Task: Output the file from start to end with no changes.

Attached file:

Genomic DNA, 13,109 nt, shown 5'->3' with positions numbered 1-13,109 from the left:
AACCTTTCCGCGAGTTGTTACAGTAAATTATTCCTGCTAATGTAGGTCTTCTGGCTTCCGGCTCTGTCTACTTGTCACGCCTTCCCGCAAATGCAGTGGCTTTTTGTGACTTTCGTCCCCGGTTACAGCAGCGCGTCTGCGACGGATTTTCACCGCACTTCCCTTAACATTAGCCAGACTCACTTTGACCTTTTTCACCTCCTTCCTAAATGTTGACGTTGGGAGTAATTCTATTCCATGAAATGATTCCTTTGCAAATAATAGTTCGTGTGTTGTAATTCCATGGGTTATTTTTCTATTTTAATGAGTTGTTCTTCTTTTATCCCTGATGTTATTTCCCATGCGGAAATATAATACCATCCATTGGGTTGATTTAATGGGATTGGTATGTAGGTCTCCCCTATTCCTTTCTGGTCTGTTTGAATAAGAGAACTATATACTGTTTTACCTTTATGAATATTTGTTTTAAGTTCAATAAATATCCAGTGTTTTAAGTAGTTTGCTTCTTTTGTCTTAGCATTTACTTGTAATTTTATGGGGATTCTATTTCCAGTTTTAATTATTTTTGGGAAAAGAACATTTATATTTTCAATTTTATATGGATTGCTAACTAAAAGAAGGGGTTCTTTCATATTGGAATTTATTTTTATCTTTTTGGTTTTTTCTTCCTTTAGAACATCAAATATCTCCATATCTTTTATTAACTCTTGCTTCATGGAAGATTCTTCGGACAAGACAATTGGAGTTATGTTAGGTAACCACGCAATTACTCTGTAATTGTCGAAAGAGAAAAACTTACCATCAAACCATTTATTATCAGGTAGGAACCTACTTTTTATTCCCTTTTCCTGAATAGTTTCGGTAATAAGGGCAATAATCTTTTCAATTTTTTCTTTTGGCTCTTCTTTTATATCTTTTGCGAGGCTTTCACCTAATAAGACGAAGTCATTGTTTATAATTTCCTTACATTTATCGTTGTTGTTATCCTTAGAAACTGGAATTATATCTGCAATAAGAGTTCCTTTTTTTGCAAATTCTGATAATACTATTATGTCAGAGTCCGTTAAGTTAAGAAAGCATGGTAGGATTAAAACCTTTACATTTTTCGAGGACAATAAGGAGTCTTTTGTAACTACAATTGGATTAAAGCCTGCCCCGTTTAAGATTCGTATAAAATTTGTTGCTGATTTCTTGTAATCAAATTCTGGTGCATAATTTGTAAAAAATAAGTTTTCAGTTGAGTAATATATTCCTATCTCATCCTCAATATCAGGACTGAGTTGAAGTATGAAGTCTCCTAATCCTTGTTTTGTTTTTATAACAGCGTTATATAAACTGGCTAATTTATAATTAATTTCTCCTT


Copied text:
Genomic DNA, 13,109 nt, shown 5'->3' with positions numbered 1-13,109 from the left:
AACCTTTCCGCGAGTTGTTACAGTAAATTATTCCTGCTAATGTAGGTCTTCTGGCTTCCGGCTCTGTCTACTTGTCACGCCTTCCCGCAAATGCAGTGGCTTTTTGTGACTTTCGTCCCCGGTTACAGCAGCGCGTCTGCGACGGATTTTCACCGCACTTCCCTTAACATTAGCCAGACTCACTTTGACCTTTTTCACCTCCTTCCTAAATGTTGACGTTGGGAGTAATTCTATTCCATGAAATGATTCCTTTGCAAATAATAGTTCGTGTGTTGTAATTCCATGGGTTATTTTTCTATTTTAATGAGTTGTTCTTCTTTTATCCCTGATGTTATTTCCCATGCGGAAATATAATACCATCCATTGGGTTGATTTAATGGGATTGGTATGTAGGTCTCCCCTATTCCTTTCTGGTCTGTTTGAATAAGAGAACTATATACTGTTTTACCTTTATGAATATTTGTTTTAAGTTCAATAAATATCCAGTGTTTTAAGTAGTTTGCTTCTTTTGTCTTAGCATTTACTTGTAATTTTATGGGGATTCTATTTCCAGTTTTAATTATTTTTGGGAAAAGAACATTTATATTTTCAATTTTATATGGATTGCTAACTAAAAGAAGGGGTTCTTTCATATTGGAATTTATTTTTATCTTTTTGGTTTTTTCTTCCTTTAGAACATCAAATATCTCCATATCTTTTATTAACTCTTGCTTCATGGAAGATTCTTCGGACAAGACAATTGGAGTTATGTTAGGTAACCACGCAATTACTCTGTAATTGTCGAAAGAGAAAAACTTACCATCAAACCATTTATTATCAGGTAGGAACCTACTTTTTATTCCCTTTTCCTGAATAGTTTCGGTAATAAGGGCAATAATCTTTTCAATTTTTTCTTTTGGCTCTTCTTTTATATCTTTTGCGAGGCTTTCACCTAATAAGACGAAGTCATTGTTTATAATTTCCTTACATTTATCGTTGTTGTTATCCTTAGAAACTGGAATTATATCTGCAATAAGAGTTCCTTTTTTTGCAAATTCTGATAATACTATTATGTCAGAGTCCGTTAAGTTAAGAAAGCATGGTAGGATTAAAACCTTTACATTTTTCGAGGACAATAAGGAGTCTTTTGTAACTACAATTGGATTAAAGCCTGCCCCGTTTAAGATTCGTATAAAATTTGTTGCTGATTTCTTGTAATCAAATTCTGGTGCATAATTTGTAAAAAATAAGTTTTCAGTTGAGTAATATATTCCTATCTCATCCTCAATATCAGGACTGAGTTGAAGTATGAAGTCTCCTAATCCTTGTTTTGTTTTTATAACAGCGTTATATAAACTGGCTAATTTATAATTAATTTCTCCTT